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Points to Ponder: Face It - You're Scared
Points to Ponder
Face It - You're Scared
It was cancer. The man was otherwise healthy, it seemed. The possibility of dying within the year was now upon him. He was scared.
I was just a seminary student working at a church. Hospital visits and sitting with people who are facing death square in the face was new to me. I was at a loss for what to say to this guy who had been a professing Christian for decades. He looked me in the eye and confessed, "I'm scared."
I was used to hearing the testimonies of blessed folks who faced life threatening tragedies, others who overcame incredible odds, and many who had miraculous healings. This time I was sitting with a man who probably wasn't going to be one of those stories. There does come a time in everyone's life when the most fervent of prayers is answered from Above with a "no."
I had no training on how to respond to his confession. Fear I could understand. I barely have the guts to face a blood test, let alone a life-threatening disease. As a fellow human being I could empathize somewhat. But how do we deal with it? What could I say, how could we look at this potentially hopeless situation from which he could not opt out?
We can pray eloquent prayers, read hopeful scripture verses, and "put it in God's hands" (as if it wasn't already?) and then...Well then we suck it up and plow on? It is what it is.
After months of prayers and treatments, another of our good friend's cancer was gone! Recently she discovered it's back. A faithful Christian who studies her Bible and prays daily and fervently, she's in the midst of a renewed battle with a rather aggressive cancer. She is trusting God. It is in His hands. Go ahead and quote the scriptures - she's got 'em and believes without a doubt in the sovereignty of God. No need to preach to this choir; she could lead it.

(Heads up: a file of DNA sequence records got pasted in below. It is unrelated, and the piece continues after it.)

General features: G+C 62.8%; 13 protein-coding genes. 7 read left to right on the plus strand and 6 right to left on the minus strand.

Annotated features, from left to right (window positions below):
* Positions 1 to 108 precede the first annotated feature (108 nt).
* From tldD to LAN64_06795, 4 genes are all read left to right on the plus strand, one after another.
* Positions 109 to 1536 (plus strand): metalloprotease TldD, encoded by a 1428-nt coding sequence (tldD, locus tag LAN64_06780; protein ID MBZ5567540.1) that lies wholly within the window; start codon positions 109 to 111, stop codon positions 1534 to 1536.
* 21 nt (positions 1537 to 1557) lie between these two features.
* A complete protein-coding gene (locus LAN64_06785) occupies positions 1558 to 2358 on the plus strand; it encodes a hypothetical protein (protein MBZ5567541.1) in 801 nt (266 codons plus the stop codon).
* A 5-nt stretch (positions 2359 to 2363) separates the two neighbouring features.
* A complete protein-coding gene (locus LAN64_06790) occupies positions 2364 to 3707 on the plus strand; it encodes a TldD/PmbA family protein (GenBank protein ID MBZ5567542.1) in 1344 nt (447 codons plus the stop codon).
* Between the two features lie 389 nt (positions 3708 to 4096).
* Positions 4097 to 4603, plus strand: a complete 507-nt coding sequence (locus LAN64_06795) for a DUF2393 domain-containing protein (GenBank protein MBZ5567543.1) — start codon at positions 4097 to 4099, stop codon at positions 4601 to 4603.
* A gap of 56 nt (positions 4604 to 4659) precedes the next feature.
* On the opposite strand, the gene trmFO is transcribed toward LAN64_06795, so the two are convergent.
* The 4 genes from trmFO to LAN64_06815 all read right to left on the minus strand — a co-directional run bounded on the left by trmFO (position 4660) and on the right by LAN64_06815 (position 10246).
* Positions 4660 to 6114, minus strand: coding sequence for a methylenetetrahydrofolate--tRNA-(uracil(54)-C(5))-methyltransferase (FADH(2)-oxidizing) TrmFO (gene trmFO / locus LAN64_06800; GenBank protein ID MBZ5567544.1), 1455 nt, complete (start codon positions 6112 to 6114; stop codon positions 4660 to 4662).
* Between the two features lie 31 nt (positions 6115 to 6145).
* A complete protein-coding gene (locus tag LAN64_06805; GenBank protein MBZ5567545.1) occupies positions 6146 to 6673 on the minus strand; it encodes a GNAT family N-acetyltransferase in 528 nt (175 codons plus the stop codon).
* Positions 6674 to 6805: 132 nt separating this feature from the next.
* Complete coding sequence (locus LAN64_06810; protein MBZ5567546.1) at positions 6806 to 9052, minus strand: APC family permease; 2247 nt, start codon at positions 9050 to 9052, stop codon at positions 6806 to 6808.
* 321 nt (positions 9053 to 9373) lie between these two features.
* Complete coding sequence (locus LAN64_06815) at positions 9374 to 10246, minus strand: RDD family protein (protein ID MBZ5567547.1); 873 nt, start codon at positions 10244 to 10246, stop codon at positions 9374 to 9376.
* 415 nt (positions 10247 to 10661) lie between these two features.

But she's scared. She says that she knows she shouldn't worry; but she is and she can't stop it. It keeps her up at night, brings on floods of tears without warning. The possibility of leaving her family is a frightening scenario that keeps visiting her thoughts. "How do we deal with this?" she asked.
It wasn't training in pastoral counseling that helped me walk this walk with her. It was the accumulated years of Bible study and striving to understand Jesus Christ and how His life on earth points us to our Heavenly Father.
Jesus was fully God, "all the fullness of the Godhead bodily" (Colossians 2:9), and, equally important, fully human. Simply put, God wrapped Himself in human form (Philippians 2:7-8) and showed us how to live a perfect human life. He was without sin, but He was not without emotions, feelings, or challenges that test us all (Hebrews 4:15).
So "what would Jesus do?" That's the standard question. When the faithful face the big "C" or some other equally scary, terrifying challenge, is it wrong to be scared? Is it sin? Is it a sign of weak faith? What did Jesus do?